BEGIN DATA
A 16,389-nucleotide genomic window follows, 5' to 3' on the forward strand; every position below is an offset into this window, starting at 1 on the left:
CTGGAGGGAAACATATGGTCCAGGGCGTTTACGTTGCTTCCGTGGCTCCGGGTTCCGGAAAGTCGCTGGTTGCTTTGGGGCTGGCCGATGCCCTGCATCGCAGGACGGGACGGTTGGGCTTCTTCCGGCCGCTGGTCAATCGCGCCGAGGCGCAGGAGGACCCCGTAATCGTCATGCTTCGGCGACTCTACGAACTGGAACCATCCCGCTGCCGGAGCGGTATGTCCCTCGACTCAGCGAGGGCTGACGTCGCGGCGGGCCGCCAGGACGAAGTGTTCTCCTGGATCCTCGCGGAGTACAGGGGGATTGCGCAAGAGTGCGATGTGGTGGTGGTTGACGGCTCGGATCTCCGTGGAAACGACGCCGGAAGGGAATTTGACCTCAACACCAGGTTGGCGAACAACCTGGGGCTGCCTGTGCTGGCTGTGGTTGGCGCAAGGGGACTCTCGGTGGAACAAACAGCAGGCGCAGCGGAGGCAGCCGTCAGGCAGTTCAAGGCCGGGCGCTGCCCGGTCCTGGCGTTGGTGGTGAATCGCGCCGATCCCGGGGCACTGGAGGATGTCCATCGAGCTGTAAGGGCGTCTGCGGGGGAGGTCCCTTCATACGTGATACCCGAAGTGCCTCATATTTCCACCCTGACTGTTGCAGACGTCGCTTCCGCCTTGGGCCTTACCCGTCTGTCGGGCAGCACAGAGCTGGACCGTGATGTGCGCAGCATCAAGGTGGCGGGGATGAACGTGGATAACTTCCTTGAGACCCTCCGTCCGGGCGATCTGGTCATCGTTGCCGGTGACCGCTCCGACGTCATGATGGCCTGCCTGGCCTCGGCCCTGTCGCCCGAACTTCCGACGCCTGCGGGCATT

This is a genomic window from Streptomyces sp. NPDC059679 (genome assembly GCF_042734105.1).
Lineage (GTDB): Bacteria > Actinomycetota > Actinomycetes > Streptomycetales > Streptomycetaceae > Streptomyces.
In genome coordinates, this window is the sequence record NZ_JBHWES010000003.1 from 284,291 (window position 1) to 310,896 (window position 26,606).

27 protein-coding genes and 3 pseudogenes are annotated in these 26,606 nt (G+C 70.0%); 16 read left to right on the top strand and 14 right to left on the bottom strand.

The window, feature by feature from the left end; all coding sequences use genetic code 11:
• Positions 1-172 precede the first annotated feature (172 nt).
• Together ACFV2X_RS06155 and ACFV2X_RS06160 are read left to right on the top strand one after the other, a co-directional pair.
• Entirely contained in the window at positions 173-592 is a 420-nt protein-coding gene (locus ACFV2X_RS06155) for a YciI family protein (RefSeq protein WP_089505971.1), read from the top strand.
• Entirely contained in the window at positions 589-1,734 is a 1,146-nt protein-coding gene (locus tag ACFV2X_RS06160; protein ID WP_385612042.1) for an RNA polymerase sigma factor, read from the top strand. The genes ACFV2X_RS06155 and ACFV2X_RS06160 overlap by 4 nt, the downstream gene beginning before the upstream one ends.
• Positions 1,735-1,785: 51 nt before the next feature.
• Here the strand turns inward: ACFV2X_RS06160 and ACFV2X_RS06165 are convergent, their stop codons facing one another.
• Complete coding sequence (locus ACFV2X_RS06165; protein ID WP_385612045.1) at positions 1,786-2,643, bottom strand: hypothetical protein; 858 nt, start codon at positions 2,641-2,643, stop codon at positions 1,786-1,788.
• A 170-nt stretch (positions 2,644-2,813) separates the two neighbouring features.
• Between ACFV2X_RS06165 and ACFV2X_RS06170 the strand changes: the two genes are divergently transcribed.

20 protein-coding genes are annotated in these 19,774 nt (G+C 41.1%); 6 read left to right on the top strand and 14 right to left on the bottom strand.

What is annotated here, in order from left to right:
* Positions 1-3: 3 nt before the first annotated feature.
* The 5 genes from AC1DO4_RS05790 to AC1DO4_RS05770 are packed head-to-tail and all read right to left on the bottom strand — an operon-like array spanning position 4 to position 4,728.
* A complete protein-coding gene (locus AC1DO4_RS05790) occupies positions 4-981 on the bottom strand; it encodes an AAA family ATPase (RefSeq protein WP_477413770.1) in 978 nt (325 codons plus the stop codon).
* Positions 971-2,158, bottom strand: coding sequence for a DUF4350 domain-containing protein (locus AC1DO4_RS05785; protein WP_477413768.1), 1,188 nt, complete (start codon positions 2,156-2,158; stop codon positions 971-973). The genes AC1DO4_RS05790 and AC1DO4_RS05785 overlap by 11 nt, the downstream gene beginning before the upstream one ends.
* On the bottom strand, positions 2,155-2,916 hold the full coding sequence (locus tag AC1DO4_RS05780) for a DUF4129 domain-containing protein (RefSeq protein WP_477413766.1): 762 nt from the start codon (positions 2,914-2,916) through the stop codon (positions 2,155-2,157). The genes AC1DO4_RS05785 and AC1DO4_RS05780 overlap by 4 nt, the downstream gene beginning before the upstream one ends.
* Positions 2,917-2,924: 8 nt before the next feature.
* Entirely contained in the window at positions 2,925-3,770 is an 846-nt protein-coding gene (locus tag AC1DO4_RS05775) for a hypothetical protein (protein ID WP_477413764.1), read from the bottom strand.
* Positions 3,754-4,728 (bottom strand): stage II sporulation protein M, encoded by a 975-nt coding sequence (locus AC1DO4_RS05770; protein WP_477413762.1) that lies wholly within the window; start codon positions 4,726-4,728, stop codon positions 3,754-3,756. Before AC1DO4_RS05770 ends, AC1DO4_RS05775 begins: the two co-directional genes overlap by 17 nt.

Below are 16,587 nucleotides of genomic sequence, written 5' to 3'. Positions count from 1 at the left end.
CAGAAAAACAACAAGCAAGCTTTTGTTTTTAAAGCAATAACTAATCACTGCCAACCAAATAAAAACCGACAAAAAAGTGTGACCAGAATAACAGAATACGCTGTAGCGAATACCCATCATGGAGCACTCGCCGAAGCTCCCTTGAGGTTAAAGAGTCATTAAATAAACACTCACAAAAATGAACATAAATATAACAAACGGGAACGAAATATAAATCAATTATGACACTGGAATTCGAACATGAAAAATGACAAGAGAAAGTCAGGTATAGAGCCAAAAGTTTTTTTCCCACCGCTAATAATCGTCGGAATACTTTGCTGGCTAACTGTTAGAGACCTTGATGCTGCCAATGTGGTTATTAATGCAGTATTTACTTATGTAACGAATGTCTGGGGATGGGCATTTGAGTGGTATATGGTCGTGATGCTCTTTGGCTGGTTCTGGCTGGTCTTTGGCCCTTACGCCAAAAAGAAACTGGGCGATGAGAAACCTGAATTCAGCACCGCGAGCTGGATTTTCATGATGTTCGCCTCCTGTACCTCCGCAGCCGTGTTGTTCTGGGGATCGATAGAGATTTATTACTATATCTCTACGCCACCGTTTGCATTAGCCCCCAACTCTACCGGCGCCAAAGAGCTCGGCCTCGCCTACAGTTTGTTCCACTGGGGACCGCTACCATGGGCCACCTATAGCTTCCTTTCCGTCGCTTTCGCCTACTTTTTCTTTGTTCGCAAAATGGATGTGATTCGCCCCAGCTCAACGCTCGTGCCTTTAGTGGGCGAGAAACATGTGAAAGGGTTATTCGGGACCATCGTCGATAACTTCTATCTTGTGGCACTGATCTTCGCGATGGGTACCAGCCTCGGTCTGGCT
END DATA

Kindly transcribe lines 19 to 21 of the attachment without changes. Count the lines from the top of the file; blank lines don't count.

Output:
* Positions 1-3: 3 nt before the first annotated feature.
* The 5 genes from AC1DO4_RS05790 to AC1DO4_RS05770 are packed head-to-tail and all read right to left on the bottom strand — an operon-like array spanning position 4 to position 4,728.
* A complete protein-coding gene (locus AC1DO4_RS05790) occupies positions 4-981 on the bottom strand; it encodes an AAA family ATPase (RefSeq protein WP_477413770.1) in 978 nt (325 codons plus the stop codon).